Your childhood memories of Milan? “I am reminded of the Champions League nights. Unfortunately the first one I remember is the final in Istanbul. And then I remember seeing the 2007 final in Athens, when Milan won. There were so many players that I admired, one of them was Kaká. So, being able to say that I am part of the club where certain players wore the Rossoneri jersey is fantastic.”

Did you talk to Maldini and Baresi? “I talked to Paolo and he told me how he thinks I can improve my game in terms of positioning and possession. Having this type of people to learn from and to take advice from is something that you can’t buy. Plus, knowing they’re watching me is definitely a motivation for me.”

The English players at Milan? “When I arrived, people were telling me about everyone who had played here. And they weren’t just any names, they were great players in the history of England. Like them, I want to do great things here.”

Marking Ibrahimovic in training? “It’s difficult! He’s too strong and intelligent. Even at forty he adapts quite quickly, and he’s still very sharp. Having someone like him to defend against, someone who has played at the highest level for most of the league. His career is incredible. And having him on your team is definitely better than not having him because he is a winner. He leads the group a lot and raises the bar. Having him around is definitely positive.”

What is Milan like? “I took a few walks, but with the many games we are playing – and for Covid – unfortunately I have not gone out much. It is a city that I like and that I hope to see better.”

How was moving abroad? “I’ve always wanted to try something in another country: from culture to different types of football. When Milan called me it was a shock: ‘A European giant is asking for me.’ decisive for making this choice.”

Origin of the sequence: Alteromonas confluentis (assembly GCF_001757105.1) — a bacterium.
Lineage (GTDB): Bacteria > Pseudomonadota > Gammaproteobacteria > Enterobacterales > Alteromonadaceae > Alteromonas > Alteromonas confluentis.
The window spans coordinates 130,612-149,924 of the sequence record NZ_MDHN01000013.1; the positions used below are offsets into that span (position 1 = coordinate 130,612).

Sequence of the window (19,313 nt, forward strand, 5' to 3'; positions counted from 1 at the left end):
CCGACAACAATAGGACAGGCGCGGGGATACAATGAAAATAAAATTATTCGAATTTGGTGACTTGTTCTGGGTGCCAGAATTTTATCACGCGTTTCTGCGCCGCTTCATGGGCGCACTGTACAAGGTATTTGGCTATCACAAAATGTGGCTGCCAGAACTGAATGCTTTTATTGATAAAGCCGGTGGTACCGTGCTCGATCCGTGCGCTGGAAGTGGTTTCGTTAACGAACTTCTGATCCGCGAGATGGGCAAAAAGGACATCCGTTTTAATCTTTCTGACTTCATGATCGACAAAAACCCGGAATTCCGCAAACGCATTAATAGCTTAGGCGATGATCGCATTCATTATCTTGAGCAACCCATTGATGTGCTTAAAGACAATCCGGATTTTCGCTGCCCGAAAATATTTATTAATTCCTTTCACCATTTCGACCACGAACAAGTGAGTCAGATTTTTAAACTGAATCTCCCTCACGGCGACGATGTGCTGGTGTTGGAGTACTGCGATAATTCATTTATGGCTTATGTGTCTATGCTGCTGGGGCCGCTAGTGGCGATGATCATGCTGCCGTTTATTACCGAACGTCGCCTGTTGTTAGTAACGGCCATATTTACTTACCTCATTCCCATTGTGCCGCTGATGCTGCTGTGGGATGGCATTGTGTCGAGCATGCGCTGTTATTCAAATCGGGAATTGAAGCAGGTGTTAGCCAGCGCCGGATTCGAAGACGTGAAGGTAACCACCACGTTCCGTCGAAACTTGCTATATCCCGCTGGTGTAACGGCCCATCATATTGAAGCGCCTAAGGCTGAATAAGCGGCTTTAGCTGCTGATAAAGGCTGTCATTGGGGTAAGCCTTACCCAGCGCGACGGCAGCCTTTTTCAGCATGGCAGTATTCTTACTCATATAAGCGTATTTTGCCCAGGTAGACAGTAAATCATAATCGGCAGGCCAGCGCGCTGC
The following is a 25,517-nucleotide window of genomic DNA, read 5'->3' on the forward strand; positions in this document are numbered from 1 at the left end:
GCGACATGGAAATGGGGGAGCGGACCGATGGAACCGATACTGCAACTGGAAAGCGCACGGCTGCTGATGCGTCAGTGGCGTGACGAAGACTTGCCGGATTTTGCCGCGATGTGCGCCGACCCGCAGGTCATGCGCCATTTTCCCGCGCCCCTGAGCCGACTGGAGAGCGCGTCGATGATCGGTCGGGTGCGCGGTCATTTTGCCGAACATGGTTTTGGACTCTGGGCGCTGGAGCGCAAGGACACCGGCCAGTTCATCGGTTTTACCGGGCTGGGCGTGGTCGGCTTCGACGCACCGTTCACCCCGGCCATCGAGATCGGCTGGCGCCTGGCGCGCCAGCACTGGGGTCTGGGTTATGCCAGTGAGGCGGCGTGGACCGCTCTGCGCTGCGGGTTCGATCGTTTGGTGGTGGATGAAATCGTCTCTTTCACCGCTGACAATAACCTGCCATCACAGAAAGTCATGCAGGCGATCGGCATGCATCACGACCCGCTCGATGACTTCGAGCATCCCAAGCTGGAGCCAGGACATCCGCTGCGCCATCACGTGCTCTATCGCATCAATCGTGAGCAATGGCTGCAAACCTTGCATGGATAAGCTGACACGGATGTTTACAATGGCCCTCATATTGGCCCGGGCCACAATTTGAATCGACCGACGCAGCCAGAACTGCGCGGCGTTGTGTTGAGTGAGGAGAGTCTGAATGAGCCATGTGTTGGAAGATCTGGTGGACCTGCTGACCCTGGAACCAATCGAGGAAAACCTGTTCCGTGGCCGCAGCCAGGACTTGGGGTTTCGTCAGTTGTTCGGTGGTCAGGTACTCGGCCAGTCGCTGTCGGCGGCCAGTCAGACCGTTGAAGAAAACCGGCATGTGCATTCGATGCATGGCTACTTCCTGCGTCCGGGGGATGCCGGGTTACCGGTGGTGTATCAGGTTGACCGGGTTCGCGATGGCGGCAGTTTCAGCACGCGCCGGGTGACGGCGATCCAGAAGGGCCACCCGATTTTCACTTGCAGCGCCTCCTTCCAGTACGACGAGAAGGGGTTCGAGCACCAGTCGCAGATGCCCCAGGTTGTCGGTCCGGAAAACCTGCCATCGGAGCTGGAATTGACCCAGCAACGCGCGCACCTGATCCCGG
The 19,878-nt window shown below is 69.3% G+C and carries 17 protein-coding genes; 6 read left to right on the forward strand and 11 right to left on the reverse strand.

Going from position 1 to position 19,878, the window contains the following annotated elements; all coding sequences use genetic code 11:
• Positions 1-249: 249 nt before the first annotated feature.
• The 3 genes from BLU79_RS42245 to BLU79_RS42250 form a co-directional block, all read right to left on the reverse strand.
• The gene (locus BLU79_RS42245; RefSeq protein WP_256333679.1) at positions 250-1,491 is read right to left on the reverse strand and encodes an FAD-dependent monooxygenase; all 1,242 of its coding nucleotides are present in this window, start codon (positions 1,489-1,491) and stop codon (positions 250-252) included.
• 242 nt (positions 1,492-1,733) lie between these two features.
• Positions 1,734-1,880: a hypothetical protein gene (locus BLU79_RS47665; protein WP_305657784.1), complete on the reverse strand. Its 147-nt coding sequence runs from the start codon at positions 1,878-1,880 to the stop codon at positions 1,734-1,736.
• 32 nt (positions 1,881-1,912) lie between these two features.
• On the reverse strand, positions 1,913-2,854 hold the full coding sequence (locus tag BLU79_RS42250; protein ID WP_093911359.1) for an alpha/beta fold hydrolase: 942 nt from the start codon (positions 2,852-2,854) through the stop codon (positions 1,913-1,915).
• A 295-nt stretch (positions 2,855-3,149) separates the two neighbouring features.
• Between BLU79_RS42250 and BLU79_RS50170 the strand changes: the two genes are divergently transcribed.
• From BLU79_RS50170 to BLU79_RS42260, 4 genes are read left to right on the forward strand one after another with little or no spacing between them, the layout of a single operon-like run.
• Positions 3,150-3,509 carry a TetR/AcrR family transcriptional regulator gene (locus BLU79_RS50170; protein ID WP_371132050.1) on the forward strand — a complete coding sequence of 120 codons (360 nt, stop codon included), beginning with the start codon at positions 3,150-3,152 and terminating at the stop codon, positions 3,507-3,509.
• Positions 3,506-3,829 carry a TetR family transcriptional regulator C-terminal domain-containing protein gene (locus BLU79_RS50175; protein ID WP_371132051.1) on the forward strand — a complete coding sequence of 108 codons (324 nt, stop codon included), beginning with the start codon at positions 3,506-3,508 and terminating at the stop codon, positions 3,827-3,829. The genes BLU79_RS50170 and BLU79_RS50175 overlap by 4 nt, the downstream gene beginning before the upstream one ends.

How is your Italian? “It’s ok. I’m understanding more and more. When Mister Pioli speaks in meetings, I understand almost everything. But I still have to work on it.”

Say a sentence? “I live in Milan. I am happy to play for Milan. I hope to have a good season.”

The differences between London and Milan? “Having grown up in the capital, I can say that London is faster and more chaotic. It seems that everyone is in a hurry. In Milan everything is much slower and the way of life is easier. And this suits me well because I’m a quiet person. And obviously the weather here is better.”

What is it like realising you play for Milan? “When I signed and had for the first time a bag with the AC Milan insignia on it, I thought: ‘Wow, I’m here. It’s all true’. My father watched football over the years in the 80s and 90s, when Milan won the Champions League and were the best team in the world.

“For him it’s crazy. I’m really, really happy and grateful to be here. If I have to retire today or if something happens to me, God forbid, I could say: ‘Yes, I played for Chelsea, for Milan and I managed to wear the England shirt’. Thinking about it is crazy.”

READ MORE: Milan closely following the ‘Thomas Müller of Argentine football’ with 10 goals in last 6 games

Tags AC Milan Fikayo Tomori

1 Comment

  1. Oluwafikayomi Oluwadamilola Tomori! I’m a Nigerian. I’m a die hard AC Milan fan. I’m a left fullback. I had the dream of playing for Milan as I defend like Maldini and attack like Marcelo… that good but God knows best. Thumbs up Tomori! Greatness ahead still, in my Milan though!